Fig. 5. Possible driving circuits for the control-bits of proposed DCDL:(a)Si signals delayed with different LH/HL delays by using a NAND-based circuit; (b)Signals delayed using clock-tree delay (c)Si delayed with different LH/HL delays by using clock-tree delay and double-clock flip-flops The Fig. 5 shows three possible driving circuits that can be used to generate the control-bits of the proposed DCDL. By analyzing Fig. 6 it can be noted that Si signals have to be delayed with respect to Ti signals and that it could be useful to have a different delay for LH and HL transitions. It is also worth to note that, to avoid glitching of the DCDL, Si and Ti signals must themselves be glitch free. By following this reasoning, in all presented driving circuits, it is assumed that Ti signals are generated as output of flip-flops, which, at the same time, both properly time the DCDL considering systemlevel aspects, and act as deglitching elements. The Fig. 5(a) shows the first driving technique. In this solution each signal is obtained by using a flip-flop followed by a NAND-based circuit which presents different LH and HL propagation delays. A drawback of this solution is the relatively large complexity, since, for each signal, a driving circuit composed of three NAND gates is needed (in addition to the flip-flop). The driving circuit of Fig. 5(b) results simpler than the circuit of Fig. 5(a). In this second solution signals are delayed by delaying the clock signal of the flip-flops. The clock signal delay can be easily obtained by properly designing the clocktree. In a standard-cells design flow based on automatic place and route, a different clock-tree delay can be obtained on a flip-flop by flip-flop bases by using the useful-skew feature of the tools. The third solution of Fig. 5(c) joins the advantages of the two previous solutions. The circuit of Fig. 5(c) is based on the employ of a special flip-flop that we will name doubleclock flip-flop in the following. This flip-flop employs two different clock signals: one clock signal is used to capture the high logic-state of the D input while another clock signal captures the low logic-state of the D input. In the driving circuit of Fig. 5(c), this special flip-flop allows to control separately the LH and HL instants of switch of the signals through the delays of the two clock signals.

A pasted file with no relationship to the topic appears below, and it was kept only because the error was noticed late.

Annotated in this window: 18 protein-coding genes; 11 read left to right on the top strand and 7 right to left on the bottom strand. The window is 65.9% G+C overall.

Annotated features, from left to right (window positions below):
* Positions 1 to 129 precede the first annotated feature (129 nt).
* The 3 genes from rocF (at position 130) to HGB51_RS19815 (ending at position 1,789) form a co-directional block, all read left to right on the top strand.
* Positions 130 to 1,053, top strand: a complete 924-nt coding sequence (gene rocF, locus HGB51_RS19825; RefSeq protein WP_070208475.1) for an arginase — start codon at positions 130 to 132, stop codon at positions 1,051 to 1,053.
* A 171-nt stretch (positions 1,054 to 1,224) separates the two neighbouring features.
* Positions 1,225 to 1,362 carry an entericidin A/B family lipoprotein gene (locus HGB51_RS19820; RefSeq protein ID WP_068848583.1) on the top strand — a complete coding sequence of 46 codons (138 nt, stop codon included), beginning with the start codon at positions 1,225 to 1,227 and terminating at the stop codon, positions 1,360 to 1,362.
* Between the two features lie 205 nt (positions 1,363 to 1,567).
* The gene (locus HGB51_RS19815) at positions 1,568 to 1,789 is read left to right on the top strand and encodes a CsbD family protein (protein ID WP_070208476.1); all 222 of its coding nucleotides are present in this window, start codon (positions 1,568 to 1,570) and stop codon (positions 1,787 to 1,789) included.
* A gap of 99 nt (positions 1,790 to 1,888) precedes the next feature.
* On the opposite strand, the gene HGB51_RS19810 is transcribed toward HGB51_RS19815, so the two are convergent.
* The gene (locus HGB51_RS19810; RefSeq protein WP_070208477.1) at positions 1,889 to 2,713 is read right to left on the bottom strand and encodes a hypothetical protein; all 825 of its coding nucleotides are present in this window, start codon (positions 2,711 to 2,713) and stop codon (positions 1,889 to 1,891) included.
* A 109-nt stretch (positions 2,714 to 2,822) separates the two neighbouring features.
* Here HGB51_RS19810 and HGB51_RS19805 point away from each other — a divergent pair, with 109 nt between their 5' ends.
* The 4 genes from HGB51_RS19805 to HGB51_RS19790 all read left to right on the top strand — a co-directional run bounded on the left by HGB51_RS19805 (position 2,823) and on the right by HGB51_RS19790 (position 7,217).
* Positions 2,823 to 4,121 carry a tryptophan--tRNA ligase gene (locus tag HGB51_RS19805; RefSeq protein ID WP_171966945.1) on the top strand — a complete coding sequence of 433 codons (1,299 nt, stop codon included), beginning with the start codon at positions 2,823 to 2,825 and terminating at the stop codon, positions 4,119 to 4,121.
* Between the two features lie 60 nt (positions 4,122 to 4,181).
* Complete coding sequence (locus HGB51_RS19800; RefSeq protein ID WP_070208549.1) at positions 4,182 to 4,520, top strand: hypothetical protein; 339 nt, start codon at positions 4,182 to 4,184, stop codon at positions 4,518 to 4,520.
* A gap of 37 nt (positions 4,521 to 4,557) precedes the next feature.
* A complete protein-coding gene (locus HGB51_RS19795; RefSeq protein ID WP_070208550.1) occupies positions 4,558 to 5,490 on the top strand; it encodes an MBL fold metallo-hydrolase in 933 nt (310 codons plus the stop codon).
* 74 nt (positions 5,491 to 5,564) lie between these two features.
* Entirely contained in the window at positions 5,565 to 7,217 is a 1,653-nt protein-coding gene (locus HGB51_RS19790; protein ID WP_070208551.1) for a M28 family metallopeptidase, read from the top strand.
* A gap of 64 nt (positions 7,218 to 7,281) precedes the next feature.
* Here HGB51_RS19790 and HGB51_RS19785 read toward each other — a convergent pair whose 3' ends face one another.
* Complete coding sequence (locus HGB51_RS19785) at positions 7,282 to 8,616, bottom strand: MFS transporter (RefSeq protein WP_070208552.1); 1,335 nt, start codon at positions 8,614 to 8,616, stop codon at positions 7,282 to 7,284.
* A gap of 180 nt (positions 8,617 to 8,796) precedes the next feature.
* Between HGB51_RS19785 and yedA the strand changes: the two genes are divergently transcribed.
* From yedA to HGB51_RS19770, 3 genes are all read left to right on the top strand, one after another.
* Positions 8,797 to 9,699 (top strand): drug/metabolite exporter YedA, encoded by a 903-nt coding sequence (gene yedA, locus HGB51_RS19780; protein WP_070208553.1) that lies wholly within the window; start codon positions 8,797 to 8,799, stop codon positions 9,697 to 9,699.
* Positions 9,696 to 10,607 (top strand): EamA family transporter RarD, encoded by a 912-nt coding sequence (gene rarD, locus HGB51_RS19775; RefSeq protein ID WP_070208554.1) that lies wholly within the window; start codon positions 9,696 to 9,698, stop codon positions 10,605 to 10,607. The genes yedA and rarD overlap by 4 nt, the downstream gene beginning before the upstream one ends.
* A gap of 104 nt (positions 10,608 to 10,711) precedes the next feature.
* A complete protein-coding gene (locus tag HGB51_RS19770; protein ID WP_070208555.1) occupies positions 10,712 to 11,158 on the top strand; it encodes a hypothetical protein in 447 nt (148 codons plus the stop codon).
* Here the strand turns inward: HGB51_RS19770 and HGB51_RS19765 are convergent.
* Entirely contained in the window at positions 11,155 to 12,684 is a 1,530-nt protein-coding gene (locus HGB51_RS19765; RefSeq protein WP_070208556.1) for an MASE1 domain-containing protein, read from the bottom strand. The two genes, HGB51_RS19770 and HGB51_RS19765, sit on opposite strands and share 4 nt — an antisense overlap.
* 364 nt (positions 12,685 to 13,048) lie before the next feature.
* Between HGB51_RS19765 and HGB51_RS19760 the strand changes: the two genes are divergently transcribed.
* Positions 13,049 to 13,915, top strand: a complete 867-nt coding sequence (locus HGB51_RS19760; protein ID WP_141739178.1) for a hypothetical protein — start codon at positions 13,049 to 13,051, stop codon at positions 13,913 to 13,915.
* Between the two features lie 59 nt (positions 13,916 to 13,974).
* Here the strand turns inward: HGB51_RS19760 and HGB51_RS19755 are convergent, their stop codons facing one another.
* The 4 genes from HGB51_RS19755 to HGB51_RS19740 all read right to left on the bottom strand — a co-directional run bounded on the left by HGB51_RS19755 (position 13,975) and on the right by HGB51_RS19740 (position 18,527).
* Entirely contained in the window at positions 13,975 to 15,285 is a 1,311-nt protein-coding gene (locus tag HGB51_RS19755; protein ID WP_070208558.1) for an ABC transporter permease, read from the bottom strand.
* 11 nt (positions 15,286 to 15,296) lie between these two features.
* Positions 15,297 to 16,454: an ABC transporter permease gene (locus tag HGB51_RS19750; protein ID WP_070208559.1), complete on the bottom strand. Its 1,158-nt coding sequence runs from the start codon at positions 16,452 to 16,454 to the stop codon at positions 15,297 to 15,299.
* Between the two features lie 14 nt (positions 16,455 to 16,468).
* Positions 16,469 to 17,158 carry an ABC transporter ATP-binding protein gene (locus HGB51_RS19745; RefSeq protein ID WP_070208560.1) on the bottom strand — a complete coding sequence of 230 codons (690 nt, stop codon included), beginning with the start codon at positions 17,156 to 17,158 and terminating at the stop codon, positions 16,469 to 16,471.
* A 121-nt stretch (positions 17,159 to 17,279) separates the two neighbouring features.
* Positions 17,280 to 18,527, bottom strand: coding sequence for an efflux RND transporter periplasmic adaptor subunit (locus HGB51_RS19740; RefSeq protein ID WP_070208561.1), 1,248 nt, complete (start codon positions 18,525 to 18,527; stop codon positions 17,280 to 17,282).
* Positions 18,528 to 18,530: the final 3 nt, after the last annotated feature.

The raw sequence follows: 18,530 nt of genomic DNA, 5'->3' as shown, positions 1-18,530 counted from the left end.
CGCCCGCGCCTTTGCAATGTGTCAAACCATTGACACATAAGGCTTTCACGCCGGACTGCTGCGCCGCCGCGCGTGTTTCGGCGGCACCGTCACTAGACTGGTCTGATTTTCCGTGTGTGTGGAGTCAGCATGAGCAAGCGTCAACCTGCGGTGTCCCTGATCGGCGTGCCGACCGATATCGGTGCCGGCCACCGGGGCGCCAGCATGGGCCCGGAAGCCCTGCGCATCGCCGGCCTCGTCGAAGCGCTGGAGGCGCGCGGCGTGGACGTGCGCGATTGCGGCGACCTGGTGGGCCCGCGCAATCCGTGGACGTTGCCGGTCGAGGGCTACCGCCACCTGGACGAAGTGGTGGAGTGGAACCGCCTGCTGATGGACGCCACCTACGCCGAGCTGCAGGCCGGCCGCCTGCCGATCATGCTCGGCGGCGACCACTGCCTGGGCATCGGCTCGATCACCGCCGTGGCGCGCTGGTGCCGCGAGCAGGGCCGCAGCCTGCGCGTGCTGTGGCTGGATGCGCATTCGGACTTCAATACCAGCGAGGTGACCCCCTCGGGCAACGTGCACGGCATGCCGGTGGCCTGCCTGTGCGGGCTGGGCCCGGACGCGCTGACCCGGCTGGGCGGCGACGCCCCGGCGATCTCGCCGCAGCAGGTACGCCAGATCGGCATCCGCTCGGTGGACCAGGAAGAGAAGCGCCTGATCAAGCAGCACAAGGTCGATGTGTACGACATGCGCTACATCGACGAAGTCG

In order to verify the effectiveness of proposed solution, the circuits of Figs. 1–5 and the DCDL of [8] have been designed for a 90-nmCMOS technology, with 1.0V supply voltage and using standard devices. The considered length, for all DCDLs, is 64 elements. Before to evaluate the performances of the DCDLs, a series of simulations to verify the glitching behaviour have been performed. To that purpose a simulation test-bench has been considered in which the delay controlcode is changed by using a test vector of 10 000 random delay control-codes. In these conditions, the circuit of Fig. 1 exhibited 5208 glitches. The glitchingbehavior of proposed DCDL has been verified by considering the waveforms of Fig. 4, and by varying the two delays. The Fig. 5 shows the obtained simulation results and compares these results with the two timing constraints. The graph presents on the two axis the delays, normalized to the NAND gate propagation delay. A circle and a cross are used to represent simulations in which either no glitching or a glitchingbehavior is observed, respectively.